A 2006 sexual assault claim filed against Vince McMahon has resurfaced.
Police were called, and they believed they had enough evidence to arrest McMahon. However, prosecutors apparently decided not to pursue charges due to "a lack of independent evidence," according to the The Daily Beast.
McMahon did not comment on the claim when The Daily Beast reached out to him, but he did deny the claim when it was originally reported to police.
As police documents and press reports from the incident state, the woman reported the claim to police on Jan. 29, 2006.
She alleged that on the previous day, McMahon, who was 60 at the time, walked into the now-defunct Tanzabar Tanning Salon around 5 p.m. and paid for 20 minutes of tanning. He asked the woman if she would take photos of him for "his girlfriend in New York." After taking the photos and returning McMahon's phone to him, he then allegedly showed her nude and semi-nude photos of himself. She asked him to stop, and he then proceeded to tan.
After the session, McMahon's behavior allegedly escalated.
Upon completion of the 20-minute tan, the woman claimed McMahon began talking to her again. She then picked up cleaning supplies and went to clean the tanning bed used by McMahon.
The WWE exec allegedly followed her and closed the door behind him when the two got into the tanning room. He is then accused of trying to kiss the woman, moving "his hand up and down on her waist" and butt in an attempt to lift her shirt and "rubbing the back side of his arms on her breast area." The woman said she pulled away during these actions and clearly rejected the advances.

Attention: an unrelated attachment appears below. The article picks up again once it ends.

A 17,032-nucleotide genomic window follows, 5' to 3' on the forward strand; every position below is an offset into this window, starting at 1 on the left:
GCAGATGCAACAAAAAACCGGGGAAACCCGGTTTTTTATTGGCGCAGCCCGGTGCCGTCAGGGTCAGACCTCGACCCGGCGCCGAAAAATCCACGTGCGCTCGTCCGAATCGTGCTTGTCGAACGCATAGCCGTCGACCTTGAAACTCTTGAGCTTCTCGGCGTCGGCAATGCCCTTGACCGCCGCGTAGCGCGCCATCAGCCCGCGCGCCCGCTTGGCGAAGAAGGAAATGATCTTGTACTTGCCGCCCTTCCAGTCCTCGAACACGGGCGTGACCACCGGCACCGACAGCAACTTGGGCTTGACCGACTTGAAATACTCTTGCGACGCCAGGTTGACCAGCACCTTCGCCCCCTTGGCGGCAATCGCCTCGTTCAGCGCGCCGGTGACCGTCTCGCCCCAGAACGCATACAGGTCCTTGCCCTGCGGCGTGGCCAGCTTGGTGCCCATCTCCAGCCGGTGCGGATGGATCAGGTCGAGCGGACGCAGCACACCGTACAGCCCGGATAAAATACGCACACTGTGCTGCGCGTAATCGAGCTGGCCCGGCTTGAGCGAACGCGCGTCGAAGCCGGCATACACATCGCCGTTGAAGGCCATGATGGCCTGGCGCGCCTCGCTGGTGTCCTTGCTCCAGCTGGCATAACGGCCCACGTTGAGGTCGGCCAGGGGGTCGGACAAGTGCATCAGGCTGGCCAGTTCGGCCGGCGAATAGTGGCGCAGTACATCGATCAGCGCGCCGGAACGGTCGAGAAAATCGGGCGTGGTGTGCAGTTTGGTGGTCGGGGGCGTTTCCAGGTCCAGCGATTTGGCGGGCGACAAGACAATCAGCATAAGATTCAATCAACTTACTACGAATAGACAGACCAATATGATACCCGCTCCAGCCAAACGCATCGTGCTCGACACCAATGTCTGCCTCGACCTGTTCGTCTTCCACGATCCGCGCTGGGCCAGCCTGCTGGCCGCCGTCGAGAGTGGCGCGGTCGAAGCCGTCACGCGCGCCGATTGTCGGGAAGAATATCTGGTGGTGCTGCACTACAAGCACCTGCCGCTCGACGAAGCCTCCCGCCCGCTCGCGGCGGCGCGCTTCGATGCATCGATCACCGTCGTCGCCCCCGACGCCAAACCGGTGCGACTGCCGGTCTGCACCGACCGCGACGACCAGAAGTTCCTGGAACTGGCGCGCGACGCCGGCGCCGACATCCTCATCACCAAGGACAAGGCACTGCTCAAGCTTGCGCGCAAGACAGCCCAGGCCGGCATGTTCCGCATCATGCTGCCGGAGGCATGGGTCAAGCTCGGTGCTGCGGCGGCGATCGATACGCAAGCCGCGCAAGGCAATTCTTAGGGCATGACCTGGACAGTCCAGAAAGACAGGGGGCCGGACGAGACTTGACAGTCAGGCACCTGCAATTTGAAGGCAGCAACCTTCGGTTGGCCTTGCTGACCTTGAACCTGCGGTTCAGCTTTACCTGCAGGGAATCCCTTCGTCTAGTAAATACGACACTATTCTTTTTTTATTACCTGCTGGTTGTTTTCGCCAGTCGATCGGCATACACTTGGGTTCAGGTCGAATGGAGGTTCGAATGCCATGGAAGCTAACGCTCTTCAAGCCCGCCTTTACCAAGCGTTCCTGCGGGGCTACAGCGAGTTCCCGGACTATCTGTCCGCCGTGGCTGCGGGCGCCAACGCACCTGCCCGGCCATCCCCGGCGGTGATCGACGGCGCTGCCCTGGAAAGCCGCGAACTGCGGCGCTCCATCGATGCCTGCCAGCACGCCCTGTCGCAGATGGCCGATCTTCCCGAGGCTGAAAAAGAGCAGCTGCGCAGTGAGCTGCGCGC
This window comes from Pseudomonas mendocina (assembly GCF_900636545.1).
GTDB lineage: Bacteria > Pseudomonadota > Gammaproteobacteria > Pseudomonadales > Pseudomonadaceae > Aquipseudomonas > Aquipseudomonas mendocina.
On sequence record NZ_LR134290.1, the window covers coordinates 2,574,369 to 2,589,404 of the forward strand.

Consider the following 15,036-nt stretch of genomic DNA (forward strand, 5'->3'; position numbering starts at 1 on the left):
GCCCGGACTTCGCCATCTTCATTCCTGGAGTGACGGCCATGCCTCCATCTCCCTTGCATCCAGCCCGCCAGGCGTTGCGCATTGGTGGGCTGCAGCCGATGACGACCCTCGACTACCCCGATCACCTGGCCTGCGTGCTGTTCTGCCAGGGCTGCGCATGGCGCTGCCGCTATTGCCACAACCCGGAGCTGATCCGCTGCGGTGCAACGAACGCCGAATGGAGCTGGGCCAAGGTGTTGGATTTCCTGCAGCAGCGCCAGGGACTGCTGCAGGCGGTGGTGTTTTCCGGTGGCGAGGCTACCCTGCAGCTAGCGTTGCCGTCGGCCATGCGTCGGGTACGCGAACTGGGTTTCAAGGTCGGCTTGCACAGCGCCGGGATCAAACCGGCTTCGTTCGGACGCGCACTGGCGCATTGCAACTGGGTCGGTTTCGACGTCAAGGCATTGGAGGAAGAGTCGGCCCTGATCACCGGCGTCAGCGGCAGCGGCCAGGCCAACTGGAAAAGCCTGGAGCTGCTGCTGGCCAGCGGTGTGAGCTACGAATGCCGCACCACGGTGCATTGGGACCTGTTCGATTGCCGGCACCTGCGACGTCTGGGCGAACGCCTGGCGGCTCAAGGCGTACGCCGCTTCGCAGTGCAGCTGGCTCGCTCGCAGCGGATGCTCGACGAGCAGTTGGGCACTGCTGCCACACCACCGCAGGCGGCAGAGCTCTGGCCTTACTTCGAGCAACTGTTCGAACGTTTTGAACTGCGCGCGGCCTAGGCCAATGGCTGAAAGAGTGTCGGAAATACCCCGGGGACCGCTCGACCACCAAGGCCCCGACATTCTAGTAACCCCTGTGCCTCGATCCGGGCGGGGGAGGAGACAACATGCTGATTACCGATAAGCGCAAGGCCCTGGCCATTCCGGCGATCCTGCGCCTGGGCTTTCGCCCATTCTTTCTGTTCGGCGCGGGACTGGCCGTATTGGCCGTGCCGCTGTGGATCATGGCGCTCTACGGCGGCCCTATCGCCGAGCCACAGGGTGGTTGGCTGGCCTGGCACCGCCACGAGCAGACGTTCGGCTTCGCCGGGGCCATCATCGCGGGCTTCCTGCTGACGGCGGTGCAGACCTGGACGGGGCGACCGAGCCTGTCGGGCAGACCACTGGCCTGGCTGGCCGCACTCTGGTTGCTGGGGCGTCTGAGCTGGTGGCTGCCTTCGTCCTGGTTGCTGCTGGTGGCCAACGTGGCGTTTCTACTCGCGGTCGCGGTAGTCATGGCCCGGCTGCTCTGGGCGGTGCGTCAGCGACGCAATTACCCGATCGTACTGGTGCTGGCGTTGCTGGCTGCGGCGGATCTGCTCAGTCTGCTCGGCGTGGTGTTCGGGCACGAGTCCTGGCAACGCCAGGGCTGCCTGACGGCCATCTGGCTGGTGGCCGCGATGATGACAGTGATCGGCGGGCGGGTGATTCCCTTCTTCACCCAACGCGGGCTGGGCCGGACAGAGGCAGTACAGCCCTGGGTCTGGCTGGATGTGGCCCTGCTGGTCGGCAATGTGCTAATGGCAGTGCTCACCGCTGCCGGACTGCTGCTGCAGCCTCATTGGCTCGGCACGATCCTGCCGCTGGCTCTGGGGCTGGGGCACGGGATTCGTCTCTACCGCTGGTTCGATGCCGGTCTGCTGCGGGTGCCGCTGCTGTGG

She then walked out of the tanning room. McMahon then allegedly told her he "was only trying to have some fun." He then left the business and went to his vehicle, identified as a black Hummer H2, and sat inside it for 20 minutes before leaving.
Management at the salon apparently advised the woman to not file a police report at the time. She was later advised by her parents to file a report, so she did the following day.
At the end of the report, police stated that there was "probable cause" to pursue charges.
“There is probable cause to believe that Vincent McMahon did actually and intentionally touch against the will of [the victim], contrary to Florida Statute 784.03 (1)," police wrote.
However, "probable cause" was not enough for prosecutors to try the case.
“The filing standard for the state is above and beyond a reasonable doubt,” Mike Edmondson, a spokesperson for the Palm Beach County State Attorney’s Office told The Daily Beast. “Prosecutors have to file at a higher standard, which is proof above a reasonable doubt. It’s a much different standard than probable cause.”
He added, “A misdemeanor that is not done in the presence of a law enforcement officer in Florida generally is not a prosecutable case unless there is a independent witnesses and or physical evidence as in photos — that kind of thing."
This report resurfaced just after McMahon unveiled plans to restart his defunct football league, the XFL. In his press conference announcing the venture, McMahon stressed the importance of having players with no criminal records playing in the league.
"The quality of the human being is very important," McMahon said. "Just as important as the quality of the player. ... You want someone who does not have any criminality whatsoever associated with them. Even if you have a DUI, you will not play in the XFL."